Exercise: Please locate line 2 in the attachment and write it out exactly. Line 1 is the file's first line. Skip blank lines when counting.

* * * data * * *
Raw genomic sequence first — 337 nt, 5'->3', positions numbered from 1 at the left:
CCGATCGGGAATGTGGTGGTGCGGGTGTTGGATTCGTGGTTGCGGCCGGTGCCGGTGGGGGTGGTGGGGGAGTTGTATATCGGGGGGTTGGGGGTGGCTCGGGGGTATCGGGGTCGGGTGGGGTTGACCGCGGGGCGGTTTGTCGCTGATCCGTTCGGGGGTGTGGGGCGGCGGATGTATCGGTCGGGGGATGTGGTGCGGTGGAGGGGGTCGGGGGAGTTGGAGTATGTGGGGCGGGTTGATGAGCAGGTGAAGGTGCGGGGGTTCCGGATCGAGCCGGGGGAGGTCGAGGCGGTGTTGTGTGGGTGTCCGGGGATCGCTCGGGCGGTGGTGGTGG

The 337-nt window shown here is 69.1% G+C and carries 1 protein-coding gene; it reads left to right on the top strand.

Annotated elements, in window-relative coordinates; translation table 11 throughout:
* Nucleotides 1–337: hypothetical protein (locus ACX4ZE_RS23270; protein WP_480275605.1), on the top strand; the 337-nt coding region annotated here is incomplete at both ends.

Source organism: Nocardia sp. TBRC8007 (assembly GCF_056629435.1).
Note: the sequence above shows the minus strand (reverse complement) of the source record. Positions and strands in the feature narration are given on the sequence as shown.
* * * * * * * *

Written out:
CCGATCGGGAATGTGGTGGTGCGGGTGTTGGATTCGTGGTTGCGGCCGGTGCCGGTGGGGGTGGTGGGGGAGTTGTATATCGGGGGGTTGGGGGTGGCTCGGGGGTATCGGGGTCGGGTGGGGTTGACCGCGGGGCGGTTTGTCGCTGATCCGTTCGGGGGTGTGGGGCGGCGGATGTATCGGTCGGGGGATGTGGTGCGGTGGAGGGGGTCGGGGGAGTTGGAGTATGTGGGGCGGGTTGATGAGCAGGTGAAGGTGCGGGGGTTCCGGATCGAGCCGGGGGAGGTCGAGGCGGTGTTGTGTGGGTGTCCGGGGATCGCTCGGGCGGTGGTGGTGG